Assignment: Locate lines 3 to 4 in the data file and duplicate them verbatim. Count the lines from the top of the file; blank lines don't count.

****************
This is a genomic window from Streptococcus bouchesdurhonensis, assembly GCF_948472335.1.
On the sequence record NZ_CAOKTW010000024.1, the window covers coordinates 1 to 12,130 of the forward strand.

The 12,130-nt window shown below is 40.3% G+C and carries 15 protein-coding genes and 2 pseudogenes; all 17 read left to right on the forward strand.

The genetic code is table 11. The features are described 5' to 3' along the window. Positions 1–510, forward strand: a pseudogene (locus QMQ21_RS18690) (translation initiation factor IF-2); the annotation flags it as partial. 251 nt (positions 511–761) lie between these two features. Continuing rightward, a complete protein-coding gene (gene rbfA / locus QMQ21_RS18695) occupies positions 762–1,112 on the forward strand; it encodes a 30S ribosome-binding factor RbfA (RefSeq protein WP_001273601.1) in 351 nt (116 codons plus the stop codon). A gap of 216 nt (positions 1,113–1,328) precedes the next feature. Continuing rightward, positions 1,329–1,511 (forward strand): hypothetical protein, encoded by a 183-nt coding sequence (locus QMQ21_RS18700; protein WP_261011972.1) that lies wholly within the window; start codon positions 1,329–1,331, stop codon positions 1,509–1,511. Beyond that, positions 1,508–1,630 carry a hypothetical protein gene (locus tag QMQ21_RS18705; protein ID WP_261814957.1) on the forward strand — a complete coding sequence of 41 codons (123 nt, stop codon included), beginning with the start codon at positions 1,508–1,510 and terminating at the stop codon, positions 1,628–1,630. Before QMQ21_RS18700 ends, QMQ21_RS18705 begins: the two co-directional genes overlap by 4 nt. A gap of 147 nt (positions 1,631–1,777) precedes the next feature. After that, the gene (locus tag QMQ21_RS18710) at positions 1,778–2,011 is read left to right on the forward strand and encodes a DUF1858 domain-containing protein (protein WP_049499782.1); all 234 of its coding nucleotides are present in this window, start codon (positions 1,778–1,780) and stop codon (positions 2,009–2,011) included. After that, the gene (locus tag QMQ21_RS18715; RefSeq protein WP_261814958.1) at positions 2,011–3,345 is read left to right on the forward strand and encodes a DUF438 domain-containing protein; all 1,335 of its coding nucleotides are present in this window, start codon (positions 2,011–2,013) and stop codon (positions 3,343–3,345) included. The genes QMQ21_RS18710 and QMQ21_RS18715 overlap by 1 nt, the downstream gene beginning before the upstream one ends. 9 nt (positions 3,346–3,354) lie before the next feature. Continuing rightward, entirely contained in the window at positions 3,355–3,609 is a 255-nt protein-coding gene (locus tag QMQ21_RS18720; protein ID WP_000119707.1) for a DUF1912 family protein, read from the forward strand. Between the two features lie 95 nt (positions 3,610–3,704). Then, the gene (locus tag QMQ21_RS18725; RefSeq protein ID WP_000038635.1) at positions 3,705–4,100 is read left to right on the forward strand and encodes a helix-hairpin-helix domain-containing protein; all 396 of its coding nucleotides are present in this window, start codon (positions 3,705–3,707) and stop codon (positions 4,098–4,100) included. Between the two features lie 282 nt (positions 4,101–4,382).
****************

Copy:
The 12,130-nt window shown below is 40.3% G+C and carries 15 protein-coding genes and 2 pseudogenes; all 17 read left to right on the forward strand.

The genetic code is table 11. The features are described 5' to 3' along the window. Positions 1–510, forward strand: a pseudogene (locus QMQ21_RS18690) (translation initiation factor IF-2); the annotation flags it as partial. 251 nt (positions 511–761) lie between these two features. Continuing rightward, a complete protein-coding gene (gene rbfA / locus QMQ21_RS18695) occupies positions 762–1,112 on the forward strand; it encodes a 30S ribosome-binding factor RbfA (RefSeq protein WP_001273601.1) in 351 nt (116 codons plus the stop codon). A gap of 216 nt (positions 1,113–1,328) precedes the next feature. Continuing rightward, positions 1,329–1,511 (forward strand): hypothetical protein, encoded by a 183-nt coding sequence (locus QMQ21_RS18700; protein WP_261011972.1) that lies wholly within the window; start codon positions 1,329–1,331, stop codon positions 1,509–1,511. Beyond that, positions 1,508–1,630 carry a hypothetical protein gene (locus tag QMQ21_RS18705; protein ID WP_261814957.1) on the forward strand — a complete coding sequence of 41 codons (123 nt, stop codon included), beginning with the start codon at positions 1,508–1,510 and terminating at the stop codon, positions 1,628–1,630. Before QMQ21_RS18700 ends, QMQ21_RS18705 begins: the two co-directional genes overlap by 4 nt. A gap of 147 nt (positions 1,631–1,777) precedes the next feature. After that, the gene (locus tag QMQ21_RS18710) at positions 1,778–2,011 is read left to right on the forward strand and encodes a DUF1858 domain-containing protein (protein WP_049499782.1); all 234 of its coding nucleotides are present in this window, start codon (positions 1,778–1,780) and stop codon (positions 2,009–2,011) included. After that, the gene (locus tag QMQ21_RS18715; RefSeq protein WP_261814958.1) at positions 2,011–3,345 is read left to right on the forward strand and encodes a DUF438 domain-containing protein; all 1,335 of its coding nucleotides are present in this window, start codon (positions 2,011–2,013) and stop codon (positions 3,343–3,345) included. The genes QMQ21_RS18710 and QMQ21_RS18715 overlap by 1 nt, the downstream gene beginning before the upstream one ends. 9 nt (positions 3,346–3,354) lie before the next feature. Continuing rightward, entirely contained in the window at positions 3,355–3,609 is a 255-nt protein-coding gene (locus tag QMQ21_RS18720; protein ID WP_000119707.1) for a DUF1912 family protein, read from the forward strand. Between the two features lie 95 nt (positions 3,610–3,704). Then, the gene (locus tag QMQ21_RS18725; RefSeq protein ID WP_000038635.1) at positions 3,705–4,100 is read left to right on the forward strand and encodes a helix-hairpin-helix domain-containing protein; all 396 of its coding nucleotides are present in this window, start codon (positions 3,705–3,707) and stop codon (positions 4,098–4,100) included. Between the two features lie 282 nt (positions 4,101–4,382).